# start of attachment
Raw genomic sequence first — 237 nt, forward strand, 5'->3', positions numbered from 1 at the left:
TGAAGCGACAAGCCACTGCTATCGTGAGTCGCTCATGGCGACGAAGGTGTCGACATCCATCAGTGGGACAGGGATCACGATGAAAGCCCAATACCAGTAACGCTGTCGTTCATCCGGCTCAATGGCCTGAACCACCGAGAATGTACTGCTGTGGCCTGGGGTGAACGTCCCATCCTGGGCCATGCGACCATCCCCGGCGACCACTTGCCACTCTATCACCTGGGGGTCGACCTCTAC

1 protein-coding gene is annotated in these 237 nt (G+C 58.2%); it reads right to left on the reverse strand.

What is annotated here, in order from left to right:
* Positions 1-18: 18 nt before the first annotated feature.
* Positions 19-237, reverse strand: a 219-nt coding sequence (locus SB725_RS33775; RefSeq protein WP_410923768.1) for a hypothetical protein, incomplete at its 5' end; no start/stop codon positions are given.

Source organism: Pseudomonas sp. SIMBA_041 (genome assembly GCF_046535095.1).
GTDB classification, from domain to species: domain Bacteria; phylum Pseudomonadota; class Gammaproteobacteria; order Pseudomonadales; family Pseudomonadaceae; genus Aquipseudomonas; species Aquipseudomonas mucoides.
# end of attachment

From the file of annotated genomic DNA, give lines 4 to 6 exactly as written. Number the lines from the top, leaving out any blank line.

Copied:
What is annotated here, in order from left to right:
* Positions 1-18: 18 nt before the first annotated feature.
* Positions 19-237, reverse strand: a 219-nt coding sequence (locus SB725_RS33775; RefSeq protein WP_410923768.1) for a hypothetical protein, incomplete at its 5' end; no start/stop codon positions are given.